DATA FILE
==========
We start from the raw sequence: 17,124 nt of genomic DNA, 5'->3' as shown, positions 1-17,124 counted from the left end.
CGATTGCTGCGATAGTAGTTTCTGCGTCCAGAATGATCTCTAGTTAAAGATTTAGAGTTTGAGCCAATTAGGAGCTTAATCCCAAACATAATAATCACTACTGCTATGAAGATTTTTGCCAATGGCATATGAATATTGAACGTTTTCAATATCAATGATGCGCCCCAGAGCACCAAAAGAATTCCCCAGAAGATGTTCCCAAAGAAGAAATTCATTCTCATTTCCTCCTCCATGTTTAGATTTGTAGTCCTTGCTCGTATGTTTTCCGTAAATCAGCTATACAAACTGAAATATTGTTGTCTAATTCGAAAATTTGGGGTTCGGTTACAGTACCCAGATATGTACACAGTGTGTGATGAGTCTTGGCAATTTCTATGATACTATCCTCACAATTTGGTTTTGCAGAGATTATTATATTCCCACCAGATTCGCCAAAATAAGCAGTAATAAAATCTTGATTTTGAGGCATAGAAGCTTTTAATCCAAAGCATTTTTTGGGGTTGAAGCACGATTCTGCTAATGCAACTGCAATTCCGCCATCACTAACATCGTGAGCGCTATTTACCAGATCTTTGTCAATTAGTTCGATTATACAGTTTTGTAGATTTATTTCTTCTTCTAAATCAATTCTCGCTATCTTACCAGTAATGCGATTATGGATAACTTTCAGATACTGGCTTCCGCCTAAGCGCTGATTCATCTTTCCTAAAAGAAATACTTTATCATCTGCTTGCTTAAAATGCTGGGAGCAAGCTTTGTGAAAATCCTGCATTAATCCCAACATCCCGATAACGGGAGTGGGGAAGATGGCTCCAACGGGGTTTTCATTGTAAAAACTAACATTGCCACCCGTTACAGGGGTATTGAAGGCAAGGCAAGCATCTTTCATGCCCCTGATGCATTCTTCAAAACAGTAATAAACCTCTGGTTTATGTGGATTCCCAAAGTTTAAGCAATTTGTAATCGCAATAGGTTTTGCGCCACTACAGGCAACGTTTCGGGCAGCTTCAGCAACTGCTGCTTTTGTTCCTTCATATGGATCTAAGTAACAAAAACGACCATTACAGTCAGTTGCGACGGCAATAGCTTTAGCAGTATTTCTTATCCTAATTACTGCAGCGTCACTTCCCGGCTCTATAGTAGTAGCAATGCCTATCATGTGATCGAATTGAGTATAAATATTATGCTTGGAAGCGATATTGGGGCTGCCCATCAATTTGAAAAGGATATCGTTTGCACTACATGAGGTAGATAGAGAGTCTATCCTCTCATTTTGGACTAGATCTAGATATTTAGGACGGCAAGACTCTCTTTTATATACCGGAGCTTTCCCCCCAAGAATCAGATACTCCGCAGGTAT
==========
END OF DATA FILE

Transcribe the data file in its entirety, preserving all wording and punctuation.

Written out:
We start from the raw sequence: 17,124 nt of genomic DNA, 5'->3' as shown, positions 1-17,124 counted from the left end.
CGATTGCTGCGATAGTAGTTTCTGCGTCCAGAATGATCTCTAGTTAAAGATTTAGAGTTTGAGCCAATTAGGAGCTTAATCCCAAACATAATAATCACTACTGCTATGAAGATTTTTGCCAATGGCATATGAATATTGAACGTTTTCAATATCAATGATGCGCCCCAGAGCACCAAAAGAATTCCCCAGAAGATGTTCCCAAAGAAGAAATTCATTCTCATTTCCTCCTCCATGTTTAGATTTGTAGTCCTTGCTCGTATGTTTTCCGTAAATCAGCTATACAAACTGAAATATTGTTGTCTAATTCGAAAATTTGGGGTTCGGTTACAGTACCCAGATATGTACACAGTGTGTGATGAGTCTTGGCAATTTCTATGATACTATCCTCACAATTTGGTTTTGCAGAGATTATTATATTCCCACCAGATTCGCCAAAATAAGCAGTAATAAAATCTTGATTTTGAGGCATAGAAGCTTTTAATCCAAAGCATTTTTTGGGGTTGAAGCACGATTCTGCTAATGCAACTGCAATTCCGCCATCACTAACATCGTGAGCGCTATTTACCAGATCTTTGTCAATTAGTTCGATTATACAGTTTTGTAGATTTATTTCTTCTTCTAAATCAATTCTCGCTATCTTACCAGTAATGCGATTATGGATAACTTTCAGATACTGGCTTCCGCCTAAGCGCTGATTCATCTTTCCTAAAAGAAATACTTTATCATCTGCTTGCTTAAAATGCTGGGAGCAAGCTTTGTGAAAATCCTGCATTAATCCCAACATCCCGATAACGGGAGTGGGGAAGATGGCTCCAACGGGGTTTTCATTGTAAAAACTAACATTGCCACCCGTTACAGGGGTATTGAAGGCAAGGCAAGCATCTTTCATGCCCCTGATGCATTCTTCAAAACAGTAATAAACCTCTGGTTTATGTGGATTCCCAAAGTTTAAGCAATTTGTAATCGCAATAGGTTTTGCGCCACTACAGGCAACGTTTCGGGCAGCTTCAGCAACTGCTGCTTTTGTTCCTTCATATGGATCTAAGTAACAAAAACGACCATTACAGTCAGTTGCGACGGCAATAGCTTTAGCAGTATTTCTTATCCTAATTACTGCAGCGTCACTTCCCGGCTCTATAGTAGTAGCAATGCCTATCATGTGATCGAATTGAGTATAAATATTATGCTTGGAAGCGATATTGGGGCTGCCCATCAATTTGAAAAGGATATCGTTTGCACTACATGAGGTAGATAGAGAGTCTATCCTCTCATTTTGGACTAGATCTAGATATTTAGGACGGCAAGACTCTCTTTTATATACCGGAGCTTTCCCCCCAAGAATCAGATACTCCGCAGGTAT